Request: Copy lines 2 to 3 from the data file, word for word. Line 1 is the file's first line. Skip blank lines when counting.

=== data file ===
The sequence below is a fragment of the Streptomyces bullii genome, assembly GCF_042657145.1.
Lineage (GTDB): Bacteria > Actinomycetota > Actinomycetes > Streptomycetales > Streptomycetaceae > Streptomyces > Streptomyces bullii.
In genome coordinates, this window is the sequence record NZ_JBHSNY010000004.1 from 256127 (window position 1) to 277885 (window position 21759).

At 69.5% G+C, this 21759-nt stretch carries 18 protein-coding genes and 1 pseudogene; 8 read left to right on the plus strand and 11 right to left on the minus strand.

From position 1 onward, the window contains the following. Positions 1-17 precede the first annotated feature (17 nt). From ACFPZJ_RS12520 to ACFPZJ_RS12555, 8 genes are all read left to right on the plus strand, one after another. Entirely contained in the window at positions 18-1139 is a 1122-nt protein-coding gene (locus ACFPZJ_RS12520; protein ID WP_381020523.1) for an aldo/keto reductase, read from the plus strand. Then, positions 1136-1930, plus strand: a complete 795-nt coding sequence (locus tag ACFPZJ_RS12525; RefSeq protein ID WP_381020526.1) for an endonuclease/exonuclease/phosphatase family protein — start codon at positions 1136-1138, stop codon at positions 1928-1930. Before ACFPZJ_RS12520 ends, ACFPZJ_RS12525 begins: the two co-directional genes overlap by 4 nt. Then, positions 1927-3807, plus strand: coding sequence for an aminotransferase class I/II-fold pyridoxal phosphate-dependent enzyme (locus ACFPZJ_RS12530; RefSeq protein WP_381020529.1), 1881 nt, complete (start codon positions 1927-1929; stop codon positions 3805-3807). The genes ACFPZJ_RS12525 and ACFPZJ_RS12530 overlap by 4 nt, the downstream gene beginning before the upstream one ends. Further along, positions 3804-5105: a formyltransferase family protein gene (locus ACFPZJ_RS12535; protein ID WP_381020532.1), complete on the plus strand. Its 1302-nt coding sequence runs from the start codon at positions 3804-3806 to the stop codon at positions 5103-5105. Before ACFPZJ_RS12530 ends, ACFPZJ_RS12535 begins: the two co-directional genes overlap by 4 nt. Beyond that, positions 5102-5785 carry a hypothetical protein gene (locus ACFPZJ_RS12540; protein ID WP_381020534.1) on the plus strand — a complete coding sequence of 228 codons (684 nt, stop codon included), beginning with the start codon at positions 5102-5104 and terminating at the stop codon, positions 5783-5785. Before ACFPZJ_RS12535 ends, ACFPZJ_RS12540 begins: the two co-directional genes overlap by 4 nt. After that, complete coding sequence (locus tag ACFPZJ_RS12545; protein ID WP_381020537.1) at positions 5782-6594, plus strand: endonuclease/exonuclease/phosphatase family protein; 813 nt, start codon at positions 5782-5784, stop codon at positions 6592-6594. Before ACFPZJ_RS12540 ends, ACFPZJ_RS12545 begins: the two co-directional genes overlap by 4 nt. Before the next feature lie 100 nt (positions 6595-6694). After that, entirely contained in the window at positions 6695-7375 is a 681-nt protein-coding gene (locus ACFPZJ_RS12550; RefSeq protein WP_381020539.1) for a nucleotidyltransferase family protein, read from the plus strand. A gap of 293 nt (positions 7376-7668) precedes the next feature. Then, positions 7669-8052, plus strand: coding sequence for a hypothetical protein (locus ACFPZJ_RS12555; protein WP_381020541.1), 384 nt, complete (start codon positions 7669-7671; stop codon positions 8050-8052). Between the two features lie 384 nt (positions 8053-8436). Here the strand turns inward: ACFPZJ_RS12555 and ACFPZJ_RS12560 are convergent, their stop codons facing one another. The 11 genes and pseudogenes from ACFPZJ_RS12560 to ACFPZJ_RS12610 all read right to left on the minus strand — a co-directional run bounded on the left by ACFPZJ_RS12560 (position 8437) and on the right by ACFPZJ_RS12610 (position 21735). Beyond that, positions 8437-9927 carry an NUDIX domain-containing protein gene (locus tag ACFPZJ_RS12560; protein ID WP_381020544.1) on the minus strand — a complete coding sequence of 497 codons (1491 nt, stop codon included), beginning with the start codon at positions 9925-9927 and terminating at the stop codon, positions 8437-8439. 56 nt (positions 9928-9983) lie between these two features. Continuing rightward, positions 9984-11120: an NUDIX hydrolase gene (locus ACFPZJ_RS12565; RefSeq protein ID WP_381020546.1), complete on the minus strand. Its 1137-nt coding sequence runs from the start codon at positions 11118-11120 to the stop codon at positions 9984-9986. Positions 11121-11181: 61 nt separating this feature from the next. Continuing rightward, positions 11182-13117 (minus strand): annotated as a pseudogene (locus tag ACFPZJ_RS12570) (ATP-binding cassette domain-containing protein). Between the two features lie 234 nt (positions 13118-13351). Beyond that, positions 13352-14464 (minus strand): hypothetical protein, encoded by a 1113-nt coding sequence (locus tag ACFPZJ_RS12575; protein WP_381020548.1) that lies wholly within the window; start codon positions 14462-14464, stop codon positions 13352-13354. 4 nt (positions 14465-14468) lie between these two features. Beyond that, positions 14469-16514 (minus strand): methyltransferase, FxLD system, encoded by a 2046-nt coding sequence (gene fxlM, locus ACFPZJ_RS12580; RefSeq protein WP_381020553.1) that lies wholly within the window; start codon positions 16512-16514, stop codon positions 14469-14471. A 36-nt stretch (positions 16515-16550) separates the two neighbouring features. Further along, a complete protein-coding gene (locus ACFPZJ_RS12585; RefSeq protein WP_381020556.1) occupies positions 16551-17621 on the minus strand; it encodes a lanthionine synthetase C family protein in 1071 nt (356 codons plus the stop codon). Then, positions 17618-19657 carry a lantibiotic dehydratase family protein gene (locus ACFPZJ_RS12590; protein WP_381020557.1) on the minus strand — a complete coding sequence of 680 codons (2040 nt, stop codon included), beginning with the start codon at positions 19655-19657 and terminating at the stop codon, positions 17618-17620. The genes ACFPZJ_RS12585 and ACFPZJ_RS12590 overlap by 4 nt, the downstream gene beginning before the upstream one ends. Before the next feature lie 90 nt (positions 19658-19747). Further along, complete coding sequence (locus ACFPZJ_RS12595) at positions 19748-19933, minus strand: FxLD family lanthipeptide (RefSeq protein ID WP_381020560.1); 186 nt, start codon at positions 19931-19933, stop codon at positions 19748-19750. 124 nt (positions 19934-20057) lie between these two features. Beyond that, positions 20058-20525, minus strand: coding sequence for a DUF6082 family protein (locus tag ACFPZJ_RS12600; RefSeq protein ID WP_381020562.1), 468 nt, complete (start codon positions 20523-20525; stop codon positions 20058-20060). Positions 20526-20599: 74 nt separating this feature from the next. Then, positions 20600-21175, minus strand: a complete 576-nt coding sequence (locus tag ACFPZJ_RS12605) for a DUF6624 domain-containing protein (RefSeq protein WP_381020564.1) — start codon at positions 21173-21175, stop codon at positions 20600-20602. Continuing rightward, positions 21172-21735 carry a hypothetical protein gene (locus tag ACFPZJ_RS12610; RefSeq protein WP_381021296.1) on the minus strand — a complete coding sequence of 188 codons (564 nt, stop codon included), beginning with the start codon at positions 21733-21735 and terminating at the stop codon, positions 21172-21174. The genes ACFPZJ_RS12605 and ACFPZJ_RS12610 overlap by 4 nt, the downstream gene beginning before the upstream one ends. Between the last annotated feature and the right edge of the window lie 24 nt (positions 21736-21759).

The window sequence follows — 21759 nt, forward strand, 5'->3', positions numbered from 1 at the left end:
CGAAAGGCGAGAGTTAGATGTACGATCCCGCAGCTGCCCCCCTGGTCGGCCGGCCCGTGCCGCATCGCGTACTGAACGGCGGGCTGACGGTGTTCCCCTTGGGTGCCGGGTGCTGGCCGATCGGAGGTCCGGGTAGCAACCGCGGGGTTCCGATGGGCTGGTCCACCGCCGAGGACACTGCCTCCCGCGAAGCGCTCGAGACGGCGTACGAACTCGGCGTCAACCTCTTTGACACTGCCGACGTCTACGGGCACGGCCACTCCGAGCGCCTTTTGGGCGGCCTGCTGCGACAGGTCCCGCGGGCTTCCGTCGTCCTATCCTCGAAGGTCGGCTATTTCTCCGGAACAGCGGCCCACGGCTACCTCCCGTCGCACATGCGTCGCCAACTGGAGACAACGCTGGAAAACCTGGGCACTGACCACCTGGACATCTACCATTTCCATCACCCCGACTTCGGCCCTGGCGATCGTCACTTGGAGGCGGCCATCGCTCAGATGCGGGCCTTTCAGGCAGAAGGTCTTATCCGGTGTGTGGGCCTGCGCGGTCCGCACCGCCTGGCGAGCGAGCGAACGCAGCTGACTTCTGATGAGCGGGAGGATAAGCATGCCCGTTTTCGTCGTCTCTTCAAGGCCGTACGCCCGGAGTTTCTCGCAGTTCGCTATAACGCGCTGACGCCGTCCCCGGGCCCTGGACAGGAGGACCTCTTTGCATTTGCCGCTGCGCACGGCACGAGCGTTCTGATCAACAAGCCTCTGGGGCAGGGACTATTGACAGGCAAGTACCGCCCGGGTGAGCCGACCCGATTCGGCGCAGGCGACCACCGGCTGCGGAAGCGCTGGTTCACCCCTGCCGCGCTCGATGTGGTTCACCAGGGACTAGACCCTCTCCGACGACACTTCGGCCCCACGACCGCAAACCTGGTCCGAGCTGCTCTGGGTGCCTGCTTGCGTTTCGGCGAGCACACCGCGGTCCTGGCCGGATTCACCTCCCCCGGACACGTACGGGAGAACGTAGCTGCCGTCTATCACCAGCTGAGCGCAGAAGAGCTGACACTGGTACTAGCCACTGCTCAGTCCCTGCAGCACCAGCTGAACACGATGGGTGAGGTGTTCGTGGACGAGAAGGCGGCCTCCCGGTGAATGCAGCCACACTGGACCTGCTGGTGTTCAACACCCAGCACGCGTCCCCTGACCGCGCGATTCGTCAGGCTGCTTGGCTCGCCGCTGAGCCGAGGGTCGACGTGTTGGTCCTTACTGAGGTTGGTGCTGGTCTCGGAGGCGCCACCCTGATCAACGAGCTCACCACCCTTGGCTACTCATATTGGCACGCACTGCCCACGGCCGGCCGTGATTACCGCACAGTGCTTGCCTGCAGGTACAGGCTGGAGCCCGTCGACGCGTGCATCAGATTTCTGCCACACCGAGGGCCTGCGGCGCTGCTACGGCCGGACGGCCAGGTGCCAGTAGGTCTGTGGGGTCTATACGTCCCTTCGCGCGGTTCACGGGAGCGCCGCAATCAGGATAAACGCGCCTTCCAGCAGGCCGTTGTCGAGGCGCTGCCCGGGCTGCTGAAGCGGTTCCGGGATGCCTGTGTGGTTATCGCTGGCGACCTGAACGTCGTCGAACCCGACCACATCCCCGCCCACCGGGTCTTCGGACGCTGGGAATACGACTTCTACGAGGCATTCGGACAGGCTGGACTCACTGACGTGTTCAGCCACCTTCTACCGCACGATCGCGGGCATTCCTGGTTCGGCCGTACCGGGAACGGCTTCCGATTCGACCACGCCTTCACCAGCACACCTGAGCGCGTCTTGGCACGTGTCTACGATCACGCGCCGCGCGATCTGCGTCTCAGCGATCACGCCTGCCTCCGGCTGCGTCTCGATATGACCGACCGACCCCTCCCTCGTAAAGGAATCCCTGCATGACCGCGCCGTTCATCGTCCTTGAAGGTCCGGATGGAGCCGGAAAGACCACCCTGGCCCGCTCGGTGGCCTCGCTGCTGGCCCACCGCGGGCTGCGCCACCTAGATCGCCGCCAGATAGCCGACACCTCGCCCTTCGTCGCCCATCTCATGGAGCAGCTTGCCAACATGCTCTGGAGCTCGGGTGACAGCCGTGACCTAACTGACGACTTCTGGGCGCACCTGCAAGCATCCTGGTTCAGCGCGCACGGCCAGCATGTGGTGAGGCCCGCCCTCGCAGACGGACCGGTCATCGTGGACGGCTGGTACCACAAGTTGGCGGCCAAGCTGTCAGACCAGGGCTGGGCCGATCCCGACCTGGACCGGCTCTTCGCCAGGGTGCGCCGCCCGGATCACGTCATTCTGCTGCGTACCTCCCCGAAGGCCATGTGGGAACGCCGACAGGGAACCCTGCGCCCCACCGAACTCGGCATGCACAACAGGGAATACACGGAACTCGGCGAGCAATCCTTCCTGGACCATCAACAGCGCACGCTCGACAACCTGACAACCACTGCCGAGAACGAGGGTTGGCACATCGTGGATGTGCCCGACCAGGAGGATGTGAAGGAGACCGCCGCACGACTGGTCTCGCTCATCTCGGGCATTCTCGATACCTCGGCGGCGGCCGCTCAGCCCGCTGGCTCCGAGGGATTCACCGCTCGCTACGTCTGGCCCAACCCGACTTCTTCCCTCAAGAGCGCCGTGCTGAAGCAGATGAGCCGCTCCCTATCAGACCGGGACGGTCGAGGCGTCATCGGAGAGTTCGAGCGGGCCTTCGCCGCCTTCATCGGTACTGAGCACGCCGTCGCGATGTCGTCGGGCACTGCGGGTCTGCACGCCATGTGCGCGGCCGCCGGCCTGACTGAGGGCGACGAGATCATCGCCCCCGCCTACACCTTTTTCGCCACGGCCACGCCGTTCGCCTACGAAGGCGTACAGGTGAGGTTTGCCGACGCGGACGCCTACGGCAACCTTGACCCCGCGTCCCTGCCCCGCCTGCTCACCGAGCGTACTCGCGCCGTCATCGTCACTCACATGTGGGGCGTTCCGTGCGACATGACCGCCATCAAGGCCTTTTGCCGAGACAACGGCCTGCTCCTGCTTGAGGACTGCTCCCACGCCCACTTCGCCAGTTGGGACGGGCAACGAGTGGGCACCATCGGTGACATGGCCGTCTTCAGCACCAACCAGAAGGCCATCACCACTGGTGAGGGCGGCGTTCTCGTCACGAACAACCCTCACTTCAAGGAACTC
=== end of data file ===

Lineage (GTDB): Bacteria > Actinomycetota > Actinomycetes > Streptomycetales > Streptomycetaceae > Streptomyces > Streptomyces bullii.
In genome coordinates, this window is the sequence record NZ_JBHSNY010000004.1 from 256127 (window position 1) to 277885 (window position 21759).